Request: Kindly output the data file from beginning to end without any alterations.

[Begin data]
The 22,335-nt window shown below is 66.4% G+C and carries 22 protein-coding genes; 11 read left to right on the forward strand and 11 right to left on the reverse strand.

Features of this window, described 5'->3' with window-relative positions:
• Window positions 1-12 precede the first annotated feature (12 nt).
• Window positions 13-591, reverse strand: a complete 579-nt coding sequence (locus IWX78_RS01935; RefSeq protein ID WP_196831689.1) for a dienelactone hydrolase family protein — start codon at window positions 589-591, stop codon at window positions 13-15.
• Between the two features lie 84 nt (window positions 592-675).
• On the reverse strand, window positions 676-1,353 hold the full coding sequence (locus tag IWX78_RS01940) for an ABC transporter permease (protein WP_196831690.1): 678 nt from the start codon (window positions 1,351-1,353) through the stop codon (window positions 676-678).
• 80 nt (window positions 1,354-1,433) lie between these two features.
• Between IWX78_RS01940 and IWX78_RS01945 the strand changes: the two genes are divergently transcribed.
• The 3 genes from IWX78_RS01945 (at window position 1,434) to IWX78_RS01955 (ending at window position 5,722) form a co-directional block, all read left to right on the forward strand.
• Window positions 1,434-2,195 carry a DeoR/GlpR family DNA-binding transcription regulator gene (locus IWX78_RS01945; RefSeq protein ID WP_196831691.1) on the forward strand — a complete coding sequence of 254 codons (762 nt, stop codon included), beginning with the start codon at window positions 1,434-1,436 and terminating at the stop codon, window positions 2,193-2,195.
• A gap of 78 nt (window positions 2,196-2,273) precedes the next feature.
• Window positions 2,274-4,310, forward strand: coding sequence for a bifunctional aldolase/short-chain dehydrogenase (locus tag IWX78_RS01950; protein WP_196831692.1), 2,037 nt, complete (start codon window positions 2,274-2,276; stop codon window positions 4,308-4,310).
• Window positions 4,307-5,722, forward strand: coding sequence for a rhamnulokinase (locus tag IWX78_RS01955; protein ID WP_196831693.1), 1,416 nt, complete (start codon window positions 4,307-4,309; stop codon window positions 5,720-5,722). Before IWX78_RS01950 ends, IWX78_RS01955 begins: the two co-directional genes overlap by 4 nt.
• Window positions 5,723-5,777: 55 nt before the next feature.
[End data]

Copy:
The 22,335-nt window shown below is 66.4% G+C and carries 22 protein-coding genes; 11 read left to right on the forward strand and 11 right to left on the reverse strand.

Features of this window, described 5'->3' with window-relative positions:
• Window positions 1-12 precede the first annotated feature (12 nt).
• Window positions 13-591, reverse strand: a complete 579-nt coding sequence (locus IWX78_RS01935; RefSeq protein ID WP_196831689.1) for a dienelactone hydrolase family protein — start codon at window positions 589-591, stop codon at window positions 13-15.
• Between the two features lie 84 nt (window positions 592-675).
• On the reverse strand, window positions 676-1,353 hold the full coding sequence (locus tag IWX78_RS01940) for an ABC transporter permease (protein WP_196831690.1): 678 nt from the start codon (window positions 1,351-1,353) through the stop codon (window positions 676-678).
• 80 nt (window positions 1,354-1,433) lie between these two features.
• Between IWX78_RS01940 and IWX78_RS01945 the strand changes: the two genes are divergently transcribed.
• The 3 genes from IWX78_RS01945 (at window position 1,434) to IWX78_RS01955 (ending at window position 5,722) form a co-directional block, all read left to right on the forward strand.
• Window positions 1,434-2,195 carry a DeoR/GlpR family DNA-binding transcription regulator gene (locus IWX78_RS01945; RefSeq protein ID WP_196831691.1) on the forward strand — a complete coding sequence of 254 codons (762 nt, stop codon included), beginning with the start codon at window positions 1,434-1,436 and terminating at the stop codon, window positions 2,193-2,195.
• A gap of 78 nt (window positions 2,196-2,273) precedes the next feature.
• Window positions 2,274-4,310, forward strand: coding sequence for a bifunctional aldolase/short-chain dehydrogenase (locus tag IWX78_RS01950; protein WP_196831692.1), 2,037 nt, complete (start codon window positions 2,274-2,276; stop codon window positions 4,308-4,310).
• Window positions 4,307-5,722, forward strand: coding sequence for a rhamnulokinase (locus tag IWX78_RS01955; protein ID WP_196831693.1), 1,416 nt, complete (start codon window positions 4,307-4,309; stop codon window positions 5,720-5,722). Before IWX78_RS01950 ends, IWX78_RS01955 begins: the two co-directional genes overlap by 4 nt.
• Window positions 5,723-5,777: 55 nt before the next feature.